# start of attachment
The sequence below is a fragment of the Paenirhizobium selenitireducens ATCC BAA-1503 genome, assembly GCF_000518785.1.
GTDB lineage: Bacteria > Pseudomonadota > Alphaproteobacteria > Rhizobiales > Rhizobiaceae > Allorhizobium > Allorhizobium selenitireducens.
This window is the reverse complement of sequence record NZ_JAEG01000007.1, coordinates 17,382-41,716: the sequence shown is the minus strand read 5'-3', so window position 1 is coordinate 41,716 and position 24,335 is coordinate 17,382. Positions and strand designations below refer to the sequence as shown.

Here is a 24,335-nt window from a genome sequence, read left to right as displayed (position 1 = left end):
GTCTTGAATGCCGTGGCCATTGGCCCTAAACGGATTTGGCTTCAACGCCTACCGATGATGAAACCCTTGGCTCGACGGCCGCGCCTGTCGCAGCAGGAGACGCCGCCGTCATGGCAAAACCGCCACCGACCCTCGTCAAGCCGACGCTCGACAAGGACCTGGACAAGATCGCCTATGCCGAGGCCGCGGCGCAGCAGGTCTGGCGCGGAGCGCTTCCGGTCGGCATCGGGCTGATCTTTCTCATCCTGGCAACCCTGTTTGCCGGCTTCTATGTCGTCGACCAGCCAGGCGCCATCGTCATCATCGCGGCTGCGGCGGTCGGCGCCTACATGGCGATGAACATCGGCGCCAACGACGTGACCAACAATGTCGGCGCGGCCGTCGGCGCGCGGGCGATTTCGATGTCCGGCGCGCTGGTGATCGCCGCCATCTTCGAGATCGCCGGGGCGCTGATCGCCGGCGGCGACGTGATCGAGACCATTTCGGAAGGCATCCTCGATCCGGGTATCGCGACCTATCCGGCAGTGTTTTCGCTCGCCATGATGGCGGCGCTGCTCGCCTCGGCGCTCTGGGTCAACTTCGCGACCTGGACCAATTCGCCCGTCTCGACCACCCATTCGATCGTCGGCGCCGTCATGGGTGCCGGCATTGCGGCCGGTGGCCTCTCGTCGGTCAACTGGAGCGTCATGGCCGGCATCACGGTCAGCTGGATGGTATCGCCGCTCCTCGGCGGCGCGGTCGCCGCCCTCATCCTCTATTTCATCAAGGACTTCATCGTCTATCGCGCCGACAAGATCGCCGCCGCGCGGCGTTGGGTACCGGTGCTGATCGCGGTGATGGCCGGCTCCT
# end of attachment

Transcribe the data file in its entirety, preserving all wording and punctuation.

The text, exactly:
The sequence below is a fragment of the Paenirhizobium selenitireducens ATCC BAA-1503 genome, assembly GCF_000518785.1.
GTDB lineage: Bacteria > Pseudomonadota > Alphaproteobacteria > Rhizobiales > Rhizobiaceae > Allorhizobium > Allorhizobium selenitireducens.
This window is the reverse complement of sequence record NZ_JAEG01000007.1, coordinates 17,382-41,716: the sequence shown is the minus strand read 5'-3', so window position 1 is coordinate 41,716 and position 24,335 is coordinate 17,382. Positions and strand designations below refer to the sequence as shown.

Here is a 24,335-nt window from a genome sequence, read left to right as displayed (position 1 = left end):
GTCTTGAATGCCGTGGCCATTGGCCCTAAACGGATTTGGCTTCAACGCCTACCGATGATGAAACCCTTGGCTCGACGGCCGCGCCTGTCGCAGCAGGAGACGCCGCCGTCATGGCAAAACCGCCACCGACCCTCGTCAAGCCGACGCTCGACAAGGACCTGGACAAGATCGCCTATGCCGAGGCCGCGGCGCAGCAGGTCTGGCGCGGAGCGCTTCCGGTCGGCATCGGGCTGATCTTTCTCATCCTGGCAACCCTGTTTGCCGGCTTCTATGTCGTCGACCAGCCAGGCGCCATCGTCATCATCGCGGCTGCGGCGGTCGGCGCCTACATGGCGATGAACATCGGCGCCAACGACGTGACCAACAATGTCGGCGCGGCCGTCGGCGCGCGGGCGATTTCGATGTCCGGCGCGCTGGTGATCGCCGCCATCTTCGAGATCGCCGGGGCGCTGATCGCCGGCGGCGACGTGATCGAGACCATTTCGGAAGGCATCCTCGATCCGGGTATCGCGACCTATCCGGCAGTGTTTTCGCTCGCCATGATGGCGGCGCTGCTCGCCTCGGCGCTCTGGGTCAACTTCGCGACCTGGACCAATTCGCCCGTCTCGACCACCCATTCGATCGTCGGCGCCGTCATGGGTGCCGGCATTGCGGCCGGTGGCCTCTCGTCGGTCAACTGGAGCGTCATGGCCGGCATCACGGTCAGCTGGATGGTATCGCCGCTCCTCGGCGGCGCGGTCGCCGCCCTCATCCTCTATTTCATCAAGGACTTCATCGTCTATCGCGCCGACAAGATCGCCGCCGCGCGGCGTTGGGTACCGGTGCTGATCGCGGTGATGGCCGGCTCCT